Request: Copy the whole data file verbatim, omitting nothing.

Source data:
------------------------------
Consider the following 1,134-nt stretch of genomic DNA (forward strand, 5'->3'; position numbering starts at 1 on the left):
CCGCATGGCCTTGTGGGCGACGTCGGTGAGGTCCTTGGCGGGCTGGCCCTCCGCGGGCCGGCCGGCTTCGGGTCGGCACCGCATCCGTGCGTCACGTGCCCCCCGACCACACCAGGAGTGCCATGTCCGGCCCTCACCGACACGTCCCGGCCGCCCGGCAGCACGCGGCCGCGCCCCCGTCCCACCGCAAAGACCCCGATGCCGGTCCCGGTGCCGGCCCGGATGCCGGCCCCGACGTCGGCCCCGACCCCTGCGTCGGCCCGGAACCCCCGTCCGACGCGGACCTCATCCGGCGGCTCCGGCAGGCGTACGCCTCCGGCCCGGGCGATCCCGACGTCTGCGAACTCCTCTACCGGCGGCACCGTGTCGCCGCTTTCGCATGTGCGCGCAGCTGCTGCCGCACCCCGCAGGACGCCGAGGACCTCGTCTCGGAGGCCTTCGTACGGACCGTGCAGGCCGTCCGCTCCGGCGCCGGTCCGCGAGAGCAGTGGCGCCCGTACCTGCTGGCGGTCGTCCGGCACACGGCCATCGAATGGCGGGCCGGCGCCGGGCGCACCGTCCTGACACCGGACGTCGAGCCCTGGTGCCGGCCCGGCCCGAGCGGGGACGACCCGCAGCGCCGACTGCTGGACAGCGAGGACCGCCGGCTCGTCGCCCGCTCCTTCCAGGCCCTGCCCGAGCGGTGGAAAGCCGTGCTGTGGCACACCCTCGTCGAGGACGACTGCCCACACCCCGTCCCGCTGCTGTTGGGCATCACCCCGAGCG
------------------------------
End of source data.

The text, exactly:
Consider the following 1,134-nt stretch of genomic DNA (forward strand, 5'->3'; position numbering starts at 1 on the left):
CCGCATGGCCTTGTGGGCGACGTCGGTGAGGTCCTTGGCGGGCTGGCCCTCCGCGGGCCGGCCGGCTTCGGGTCGGCACCGCATCCGTGCGTCACGTGCCCCCCGACCACACCAGGAGTGCCATGTCCGGCCCTCACCGACACGTCCCGGCCGCCCGGCAGCACGCGGCCGCGCCCCCGTCCCACCGCAAAGACCCCGATGCCGGTCCCGGTGCCGGCCCGGATGCCGGCCCCGACGTCGGCCCCGACCCCTGCGTCGGCCCGGAACCCCCGTCCGACGCGGACCTCATCCGGCGGCTCCGGCAGGCGTACGCCTCCGGCCCGGGCGATCCCGACGTCTGCGAACTCCTCTACCGGCGGCACCGTGTCGCCGCTTTCGCATGTGCGCGCAGCTGCTGCCGCACCCCGCAGGACGCCGAGGACCTCGTCTCGGAGGCCTTCGTACGGACCGTGCAGGCCGTCCGCTCCGGCGCCGGTCCGCGAGAGCAGTGGCGCCCGTACCTGCTGGCGGTCGTCCGGCACACGGCCATCGAATGGCGGGCCGGCGCCGGGCGCACCGTCCTGACACCGGACGTCGAGCCCTGGTGCCGGCCCGGCCCGAGCGGGGACGACCCGCAGCGCCGACTGCTGGACAGCGAGGACCGCCGGCTCGTCGCCCGCTCCTTCCAGGCCCTGCCCGAGCGGTGGAAAGCCGTGCTGTGGCACACCCTCGTCGAGGACGACTGCCCACACCCCGTCCCGCTGCTGTTGGGCATCACCCCGAGCG